The latest scheme to give property buyers a step up now offers lending for just a 5 per cent deposit.
Covid-19 obliterated high loan-to-value borrowing, seen as risky in the current economic climate. But a new government guarantee to banks offering these high borrowing deals to buyers launched this week with a flurry of mortgages from across the high street.
First announced at the Budget, first time buyers and current homeowners looking for property loans worth up to a hefty £570,000 on a home valued at up to £600,000, are now attracting lenders thanks to the scheme.
The frenzied property market saw prices increase by 2.1 per cent in April alone to a record cost of just under £327,800 according to Rightmove.
Other indices put the average closer to £255,000, though with similarly astonishing increases over the last economically turbulent year. The number of mortgage approvals for house purchases in January this year rose to 99,000 in a single month.
“For too many people, no matter how hard they work, home ownership can seem out of reach,” said housing secretary Robert Jenrick.
“One of the biggest divides in our country has been between those who can afford their own home and those who cannot.
That’s why we are determined to do everything we can to help hard-working families and prospective first-time buyers get their feet on the housing ladder in an easy and affordable way, to level up this country...
“Together we can turn ‘Generation Rent’ into ‘Generation Buy’.”
With more than three quarters of renters said to be saving for a deposit, this new scheme sits alongside a wide and increasingly complex range of options all aimed at increasing property ownership, including Help to Buy, Shared Ownership and the First Homes Scheme.
But they have been criticised for merely fuelling the market to the point that even with such assistance, prices remain out of reach.
Rhys Schofield, managing director of Peak Mortgages & Protection: "The worm has turned in the mortgage market and getting offers through for borrowers has definitely got easier. Rates at higher loan-to-values seem to be creeping down and several lenders have totally jumped the gun on the Government guarantee scheme and are now offering 95 per cent deals of their own volition.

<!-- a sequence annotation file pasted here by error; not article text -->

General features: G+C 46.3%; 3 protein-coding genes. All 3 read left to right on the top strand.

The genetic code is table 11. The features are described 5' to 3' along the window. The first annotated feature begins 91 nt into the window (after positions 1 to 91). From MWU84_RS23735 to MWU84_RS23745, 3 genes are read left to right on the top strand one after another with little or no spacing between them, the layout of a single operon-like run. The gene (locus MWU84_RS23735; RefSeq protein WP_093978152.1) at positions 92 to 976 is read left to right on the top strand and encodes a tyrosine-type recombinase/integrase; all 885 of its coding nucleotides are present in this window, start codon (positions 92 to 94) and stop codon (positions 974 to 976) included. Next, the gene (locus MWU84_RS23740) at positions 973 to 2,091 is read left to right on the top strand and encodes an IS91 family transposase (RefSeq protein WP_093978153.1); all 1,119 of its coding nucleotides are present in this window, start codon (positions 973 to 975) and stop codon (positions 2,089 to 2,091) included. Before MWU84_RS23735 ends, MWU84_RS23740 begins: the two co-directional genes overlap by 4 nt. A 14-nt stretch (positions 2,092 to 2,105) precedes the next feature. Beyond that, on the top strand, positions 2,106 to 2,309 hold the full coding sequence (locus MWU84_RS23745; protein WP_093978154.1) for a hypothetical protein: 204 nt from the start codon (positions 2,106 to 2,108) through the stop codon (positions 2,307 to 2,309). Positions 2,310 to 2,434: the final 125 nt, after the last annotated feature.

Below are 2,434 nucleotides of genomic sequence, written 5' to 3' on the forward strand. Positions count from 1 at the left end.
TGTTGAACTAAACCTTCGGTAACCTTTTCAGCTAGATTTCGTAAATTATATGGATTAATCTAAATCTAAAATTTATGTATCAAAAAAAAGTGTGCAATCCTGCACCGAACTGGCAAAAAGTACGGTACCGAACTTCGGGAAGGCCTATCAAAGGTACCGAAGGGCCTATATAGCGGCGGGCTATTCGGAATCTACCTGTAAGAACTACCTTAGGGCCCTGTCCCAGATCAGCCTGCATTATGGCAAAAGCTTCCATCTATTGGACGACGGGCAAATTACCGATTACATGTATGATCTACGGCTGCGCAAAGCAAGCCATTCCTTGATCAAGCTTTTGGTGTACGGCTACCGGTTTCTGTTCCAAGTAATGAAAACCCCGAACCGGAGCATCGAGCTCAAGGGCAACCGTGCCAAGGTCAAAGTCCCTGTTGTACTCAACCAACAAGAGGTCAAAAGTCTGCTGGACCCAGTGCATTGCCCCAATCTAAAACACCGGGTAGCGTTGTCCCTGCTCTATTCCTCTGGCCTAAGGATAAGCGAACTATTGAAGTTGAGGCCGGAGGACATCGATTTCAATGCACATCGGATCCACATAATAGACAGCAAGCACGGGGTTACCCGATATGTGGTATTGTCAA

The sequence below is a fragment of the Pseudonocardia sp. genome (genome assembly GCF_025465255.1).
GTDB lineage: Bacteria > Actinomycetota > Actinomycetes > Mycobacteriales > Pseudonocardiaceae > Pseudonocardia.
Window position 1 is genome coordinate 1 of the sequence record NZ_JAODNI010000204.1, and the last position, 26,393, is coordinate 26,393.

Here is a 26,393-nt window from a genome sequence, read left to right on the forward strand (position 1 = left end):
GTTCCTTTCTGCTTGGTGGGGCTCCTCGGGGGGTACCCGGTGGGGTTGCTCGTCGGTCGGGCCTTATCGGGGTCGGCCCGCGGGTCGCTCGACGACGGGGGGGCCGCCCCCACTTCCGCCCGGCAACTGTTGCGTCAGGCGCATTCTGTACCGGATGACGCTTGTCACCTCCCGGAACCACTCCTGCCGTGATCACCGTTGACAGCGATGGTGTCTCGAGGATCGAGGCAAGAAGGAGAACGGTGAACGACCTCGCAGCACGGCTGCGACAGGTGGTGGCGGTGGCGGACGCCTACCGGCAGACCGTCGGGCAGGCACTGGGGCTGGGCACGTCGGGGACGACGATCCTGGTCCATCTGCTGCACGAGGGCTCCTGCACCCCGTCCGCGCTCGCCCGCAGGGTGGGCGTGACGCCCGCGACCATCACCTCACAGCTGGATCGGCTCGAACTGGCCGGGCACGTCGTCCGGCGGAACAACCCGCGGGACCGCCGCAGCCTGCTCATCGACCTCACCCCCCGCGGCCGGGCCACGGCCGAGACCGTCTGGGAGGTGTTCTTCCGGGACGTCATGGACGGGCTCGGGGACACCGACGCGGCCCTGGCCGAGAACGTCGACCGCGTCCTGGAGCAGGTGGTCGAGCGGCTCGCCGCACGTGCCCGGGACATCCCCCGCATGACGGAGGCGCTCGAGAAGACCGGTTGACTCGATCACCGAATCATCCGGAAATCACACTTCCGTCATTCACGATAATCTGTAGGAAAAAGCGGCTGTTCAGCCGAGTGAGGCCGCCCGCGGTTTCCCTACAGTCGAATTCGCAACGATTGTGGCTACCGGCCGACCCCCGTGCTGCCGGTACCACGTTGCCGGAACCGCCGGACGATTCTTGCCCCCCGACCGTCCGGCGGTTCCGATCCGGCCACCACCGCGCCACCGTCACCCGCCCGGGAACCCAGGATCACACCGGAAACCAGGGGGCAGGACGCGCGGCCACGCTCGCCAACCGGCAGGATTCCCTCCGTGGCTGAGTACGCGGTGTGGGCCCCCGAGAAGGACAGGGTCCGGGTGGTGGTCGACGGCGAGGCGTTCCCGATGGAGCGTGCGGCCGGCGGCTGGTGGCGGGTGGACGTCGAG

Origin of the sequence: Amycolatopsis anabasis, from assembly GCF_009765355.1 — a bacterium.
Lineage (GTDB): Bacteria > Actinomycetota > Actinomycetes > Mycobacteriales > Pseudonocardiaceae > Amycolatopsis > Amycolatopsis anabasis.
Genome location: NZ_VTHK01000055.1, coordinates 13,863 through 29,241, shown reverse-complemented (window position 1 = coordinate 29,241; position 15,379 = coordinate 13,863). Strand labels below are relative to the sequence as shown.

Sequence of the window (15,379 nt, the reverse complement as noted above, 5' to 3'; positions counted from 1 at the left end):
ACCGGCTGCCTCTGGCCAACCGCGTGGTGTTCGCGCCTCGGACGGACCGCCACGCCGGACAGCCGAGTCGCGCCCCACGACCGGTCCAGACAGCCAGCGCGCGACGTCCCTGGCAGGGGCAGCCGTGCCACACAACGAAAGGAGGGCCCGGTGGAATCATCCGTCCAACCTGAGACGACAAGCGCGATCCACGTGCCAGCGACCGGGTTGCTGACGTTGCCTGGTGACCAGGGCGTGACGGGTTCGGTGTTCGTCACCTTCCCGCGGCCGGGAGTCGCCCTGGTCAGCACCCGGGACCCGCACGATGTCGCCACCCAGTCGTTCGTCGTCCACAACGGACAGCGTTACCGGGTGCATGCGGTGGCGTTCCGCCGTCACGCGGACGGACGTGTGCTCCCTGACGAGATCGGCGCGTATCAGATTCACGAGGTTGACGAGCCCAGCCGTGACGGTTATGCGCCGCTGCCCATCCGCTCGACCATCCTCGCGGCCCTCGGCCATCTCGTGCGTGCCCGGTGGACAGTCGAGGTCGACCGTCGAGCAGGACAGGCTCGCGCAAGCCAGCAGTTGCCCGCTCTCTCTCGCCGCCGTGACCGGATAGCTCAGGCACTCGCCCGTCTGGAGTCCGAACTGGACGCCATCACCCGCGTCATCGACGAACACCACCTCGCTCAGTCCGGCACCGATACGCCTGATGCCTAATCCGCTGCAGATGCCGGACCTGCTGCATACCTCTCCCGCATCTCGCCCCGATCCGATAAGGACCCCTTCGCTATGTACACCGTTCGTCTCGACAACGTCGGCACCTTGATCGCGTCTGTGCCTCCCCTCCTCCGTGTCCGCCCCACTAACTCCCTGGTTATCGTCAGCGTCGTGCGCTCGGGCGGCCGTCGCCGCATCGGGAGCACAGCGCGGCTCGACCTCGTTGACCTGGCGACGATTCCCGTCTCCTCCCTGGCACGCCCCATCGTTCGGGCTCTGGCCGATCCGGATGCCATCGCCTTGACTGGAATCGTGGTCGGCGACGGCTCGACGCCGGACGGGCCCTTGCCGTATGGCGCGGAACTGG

"Lower rates can only be good news for the monthly budgets of already stretched first-time buyers. The barrier to entry also seems to be lower, with some lenders taking a leap of faith on borrowers with mild historic adverse.
“A number of high street lenders are still treating some groups, such as the self-employed, like second class citizens and asking for the kitchen sink when it comes to documentation. That’s if they’ll even take the case on at all.”
If buyers do fit the bill, the cost of a 95 per cent mortgage is already varying dramatically as lender after lender piles in.
“Halifax is offering a marginally cheaper two-year fix at 3.73 per cent than the others, although it comes with a £999 fee,” says Mark Harris, chief executive of mortgage broker SPF Private Clients.
“This could be important if the borrower doesn’t have enough cash to cover the fee as it cannot be added to the loan if it takes the LTV above 95 per cent.
“NatWest is offering 3.9 per cent with no fee, while Barclays has a no-fee 3.99 per cent two-year fix.”
Longer-term, most of the five-year fixed rate products on offer are within 25 basis points of each other, whether government-backed schemes or not. Coventry BS leads the way with a five-year fix pegged at 3.89 per cent.
“While rates on 95 per cent if you can find another 5 per cent deposit, then rates at 90 per cent LTV start from 3 per cent for a two-year fix and 3.3 per cent for a five-year fix,” Harris adds.
Last week the Bank of England’s latest data on the mortgage market showed secured lending to households increased in the first three months of this year - both as lenders continued to loosen their panicked grip on the coffers after the initial impact of Covid-19 and the nation decided to move to the country.
“From our point of view, demand in 2021 has been exceptionally high not so much due to the Stamp Duty deadline but because people want to move home for extra office space and a garden due to the pandemic,” said Andrew Montlake, managing director of the independent mortgage broker Coreco.
"Lifestyle reasons are now far more of a driver of property market activity than saving a few thousand pounds in Stamp Duty.
“I agree with lenders that demand will increase in the next few months as the economy reopens, lockdown eases and sentiment on the whole improves.
“What’s not in doubt is the fact that supply has increased sharply in recent months and looks set to continue on that trajectory as more products become available at 95 per cent loan-to-value.”
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